Besides the title theme, “The Greatest Adventure,” the other songs in the film use Tolkien poems as lyrics. The song the goblins sing when capturing the Dwarves can be found in the same scene in the book. Same goes for the slightly sarcastic song the Elves sing as Thorin’s group approaches Rivendell. But the music, written by Maury Laws, makes Tolkien’s words feel small and out of place in most instances. But more than the that, the reliance on music to transition to the next scene eventually generates laughs as it becomes a crutch Rankin and Bass rely on constantly. This is doubly true during a dinner scene in which you can hear the sarcastic Elven song and one of the recurring pieces of score at the same time.
That said, the goblin song based on Tolkien’s “Funny Little Things” is a definite highlight. But it sort of cheats by having Thurl Ravenscroft — the original Tony the Tiger — as the lead goblin singing voice.
The performances also vary between exceptional and cheesy. John Huston’s Gandalf is just magnificent, even when he fails to give the Wizard an appropriate emotional investment. Some of the Dwarves, like Bombur (voiced by the legendary Paul Frees) and Balin (Don Messick) leave a lot to be desired. So too does the voice of the Great Goblin, John Stephenson, who plays him more like a 1970s Saturday morning villain. He also gives Bard of Laketown the sort of stilted heroic voice often heard in weekly cartoons at the time.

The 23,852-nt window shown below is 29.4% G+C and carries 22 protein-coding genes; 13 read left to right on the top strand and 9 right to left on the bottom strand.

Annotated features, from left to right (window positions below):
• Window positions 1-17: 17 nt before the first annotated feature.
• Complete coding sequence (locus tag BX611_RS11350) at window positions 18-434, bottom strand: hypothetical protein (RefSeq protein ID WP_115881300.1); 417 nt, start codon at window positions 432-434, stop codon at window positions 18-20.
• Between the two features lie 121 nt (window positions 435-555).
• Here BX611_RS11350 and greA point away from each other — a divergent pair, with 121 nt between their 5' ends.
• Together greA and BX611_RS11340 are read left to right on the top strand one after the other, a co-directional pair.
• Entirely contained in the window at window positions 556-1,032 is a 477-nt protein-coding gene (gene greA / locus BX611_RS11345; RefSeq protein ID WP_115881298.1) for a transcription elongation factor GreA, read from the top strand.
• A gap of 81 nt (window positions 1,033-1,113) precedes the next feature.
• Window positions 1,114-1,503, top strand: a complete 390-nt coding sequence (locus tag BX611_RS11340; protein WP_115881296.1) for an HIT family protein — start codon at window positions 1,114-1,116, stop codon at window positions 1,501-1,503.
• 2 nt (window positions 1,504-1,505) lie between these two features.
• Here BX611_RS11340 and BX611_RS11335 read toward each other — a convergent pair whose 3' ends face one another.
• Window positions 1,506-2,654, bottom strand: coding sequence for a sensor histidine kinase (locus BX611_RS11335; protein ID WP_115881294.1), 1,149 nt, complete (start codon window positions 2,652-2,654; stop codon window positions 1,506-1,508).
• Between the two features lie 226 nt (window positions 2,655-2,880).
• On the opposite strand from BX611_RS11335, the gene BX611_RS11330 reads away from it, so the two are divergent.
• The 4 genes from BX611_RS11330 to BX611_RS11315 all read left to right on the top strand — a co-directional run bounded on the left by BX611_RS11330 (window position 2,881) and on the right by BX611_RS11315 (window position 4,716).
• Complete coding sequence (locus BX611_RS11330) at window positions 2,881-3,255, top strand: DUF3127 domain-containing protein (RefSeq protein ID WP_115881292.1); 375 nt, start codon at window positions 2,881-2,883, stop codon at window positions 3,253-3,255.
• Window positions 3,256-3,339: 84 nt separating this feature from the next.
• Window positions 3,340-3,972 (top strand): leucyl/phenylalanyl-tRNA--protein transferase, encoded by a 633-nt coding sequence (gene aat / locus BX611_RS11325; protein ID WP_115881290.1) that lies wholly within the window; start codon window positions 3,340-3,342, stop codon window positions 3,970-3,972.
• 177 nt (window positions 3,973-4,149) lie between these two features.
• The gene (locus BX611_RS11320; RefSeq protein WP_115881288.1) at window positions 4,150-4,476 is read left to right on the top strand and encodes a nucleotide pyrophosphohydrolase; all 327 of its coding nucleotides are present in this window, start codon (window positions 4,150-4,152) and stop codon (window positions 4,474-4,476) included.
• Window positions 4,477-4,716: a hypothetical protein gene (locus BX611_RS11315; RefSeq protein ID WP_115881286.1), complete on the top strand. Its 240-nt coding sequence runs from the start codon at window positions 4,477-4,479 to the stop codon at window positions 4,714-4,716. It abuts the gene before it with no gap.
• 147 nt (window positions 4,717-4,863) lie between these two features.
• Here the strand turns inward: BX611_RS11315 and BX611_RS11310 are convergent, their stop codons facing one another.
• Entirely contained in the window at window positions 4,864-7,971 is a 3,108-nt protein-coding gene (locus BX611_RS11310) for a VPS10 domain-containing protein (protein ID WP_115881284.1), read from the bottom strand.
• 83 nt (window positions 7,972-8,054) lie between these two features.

And in the reliance on songs, the omission of details and the compression of events, The Hobbit ends up closer to cheese than classic. But considering it is trying to tell an fantastic journey in 77 minutes with very obvious commercial breaks, there was really no way to avoid that. And that’s considering the quality workmanship of Rankin, Bass, Topcraft, Huston and Brother Theodore, the comedian who gives Gollum a repellent edge. Unlike Picard’s observation, The Hobbit never really loses, but it still finds itself in that cheesy cinematic milieu Science Fiction and Fantasy could not escape until fairly recently. Nonetheless, The Hobbit is one of the more high-quality examples of cheese one could watch on or around the anniversary of the novel’s debut.
The Hobbit (1977) is available for rent at the usual streaming platforms.